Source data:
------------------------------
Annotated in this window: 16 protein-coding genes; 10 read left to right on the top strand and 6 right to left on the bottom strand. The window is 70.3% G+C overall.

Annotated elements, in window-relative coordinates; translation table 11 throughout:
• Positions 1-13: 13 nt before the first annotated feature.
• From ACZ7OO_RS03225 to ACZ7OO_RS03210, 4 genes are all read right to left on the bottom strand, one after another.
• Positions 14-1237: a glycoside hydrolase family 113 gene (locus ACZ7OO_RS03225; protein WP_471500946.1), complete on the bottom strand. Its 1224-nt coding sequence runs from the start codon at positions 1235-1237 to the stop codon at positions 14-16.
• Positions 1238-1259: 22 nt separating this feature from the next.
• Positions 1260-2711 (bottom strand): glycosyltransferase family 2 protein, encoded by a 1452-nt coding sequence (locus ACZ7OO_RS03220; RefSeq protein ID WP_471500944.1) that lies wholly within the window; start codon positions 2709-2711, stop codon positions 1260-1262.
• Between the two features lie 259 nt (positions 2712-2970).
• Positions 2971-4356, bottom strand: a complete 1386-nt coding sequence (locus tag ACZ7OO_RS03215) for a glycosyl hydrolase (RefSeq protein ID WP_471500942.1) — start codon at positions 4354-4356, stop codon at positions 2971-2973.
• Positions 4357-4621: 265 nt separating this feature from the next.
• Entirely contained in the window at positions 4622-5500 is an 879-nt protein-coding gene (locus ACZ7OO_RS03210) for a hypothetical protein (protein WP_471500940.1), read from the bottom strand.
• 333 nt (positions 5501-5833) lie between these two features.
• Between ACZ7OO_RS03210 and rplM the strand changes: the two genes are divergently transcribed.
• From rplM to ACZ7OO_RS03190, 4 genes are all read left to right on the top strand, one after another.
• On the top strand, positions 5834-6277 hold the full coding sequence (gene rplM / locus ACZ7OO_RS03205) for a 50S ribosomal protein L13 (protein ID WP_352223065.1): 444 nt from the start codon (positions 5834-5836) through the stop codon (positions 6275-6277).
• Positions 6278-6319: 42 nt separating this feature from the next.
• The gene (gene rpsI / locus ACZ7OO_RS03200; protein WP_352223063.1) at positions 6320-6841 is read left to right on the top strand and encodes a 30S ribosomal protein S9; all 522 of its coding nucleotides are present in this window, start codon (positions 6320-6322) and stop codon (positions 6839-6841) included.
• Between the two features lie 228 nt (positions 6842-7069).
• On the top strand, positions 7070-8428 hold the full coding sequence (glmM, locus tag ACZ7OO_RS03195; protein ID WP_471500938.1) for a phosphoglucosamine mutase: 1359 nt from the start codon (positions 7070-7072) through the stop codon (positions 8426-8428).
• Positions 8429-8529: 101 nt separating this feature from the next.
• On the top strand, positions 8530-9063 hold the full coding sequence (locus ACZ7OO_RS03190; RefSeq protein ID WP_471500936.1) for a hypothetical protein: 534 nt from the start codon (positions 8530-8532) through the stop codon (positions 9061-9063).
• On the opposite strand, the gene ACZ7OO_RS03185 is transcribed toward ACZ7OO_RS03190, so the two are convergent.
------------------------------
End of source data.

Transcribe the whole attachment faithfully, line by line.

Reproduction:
Annotated in this window: 16 protein-coding genes; 10 read left to right on the top strand and 6 right to left on the bottom strand. The window is 70.3% G+C overall.

Annotated elements, in window-relative coordinates; translation table 11 throughout:
• Positions 1-13: 13 nt before the first annotated feature.
• From ACZ7OO_RS03225 to ACZ7OO_RS03210, 4 genes are all read right to left on the bottom strand, one after another.
• Positions 14-1237: a glycoside hydrolase family 113 gene (locus ACZ7OO_RS03225; protein WP_471500946.1), complete on the bottom strand. Its 1224-nt coding sequence runs from the start codon at positions 1235-1237 to the stop codon at positions 14-16.
• Positions 1238-1259: 22 nt separating this feature from the next.
• Positions 1260-2711 (bottom strand): glycosyltransferase family 2 protein, encoded by a 1452-nt coding sequence (locus ACZ7OO_RS03220; RefSeq protein ID WP_471500944.1) that lies wholly within the window; start codon positions 2709-2711, stop codon positions 1260-1262.
• Between the two features lie 259 nt (positions 2712-2970).
• Positions 2971-4356, bottom strand: a complete 1386-nt coding sequence (locus tag ACZ7OO_RS03215) for a glycosyl hydrolase (RefSeq protein ID WP_471500942.1) — start codon at positions 4354-4356, stop codon at positions 2971-2973.
• Positions 4357-4621: 265 nt separating this feature from the next.
• Entirely contained in the window at positions 4622-5500 is an 879-nt protein-coding gene (locus ACZ7OO_RS03210) for a hypothetical protein (protein WP_471500940.1), read from the bottom strand.
• 333 nt (positions 5501-5833) lie between these two features.
• Between ACZ7OO_RS03210 and rplM the strand changes: the two genes are divergently transcribed.
• From rplM to ACZ7OO_RS03190, 4 genes are all read left to right on the top strand, one after another.
• On the top strand, positions 5834-6277 hold the full coding sequence (gene rplM / locus ACZ7OO_RS03205) for a 50S ribosomal protein L13 (protein ID WP_352223065.1): 444 nt from the start codon (positions 5834-5836) through the stop codon (positions 6275-6277).
• Positions 6278-6319: 42 nt separating this feature from the next.
• The gene (gene rpsI / locus ACZ7OO_RS03200; protein WP_352223063.1) at positions 6320-6841 is read left to right on the top strand and encodes a 30S ribosomal protein S9; all 522 of its coding nucleotides are present in this window, start codon (positions 6320-6322) and stop codon (positions 6839-6841) included.
• Between the two features lie 228 nt (positions 6842-7069).
• On the top strand, positions 7070-8428 hold the full coding sequence (glmM, locus tag ACZ7OO_RS03195; protein ID WP_471500938.1) for a phosphoglucosamine mutase: 1359 nt from the start codon (positions 7070-7072) through the stop codon (positions 8426-8428).
• Positions 8429-8529: 101 nt separating this feature from the next.
• On the top strand, positions 8530-9063 hold the full coding sequence (locus ACZ7OO_RS03190; RefSeq protein ID WP_471500936.1) for a hypothetical protein: 534 nt from the start codon (positions 8530-8532) through the stop codon (positions 9061-9063).
• On the opposite strand, the gene ACZ7OO_RS03185 is transcribed toward ACZ7OO_RS03190, so the two are convergent.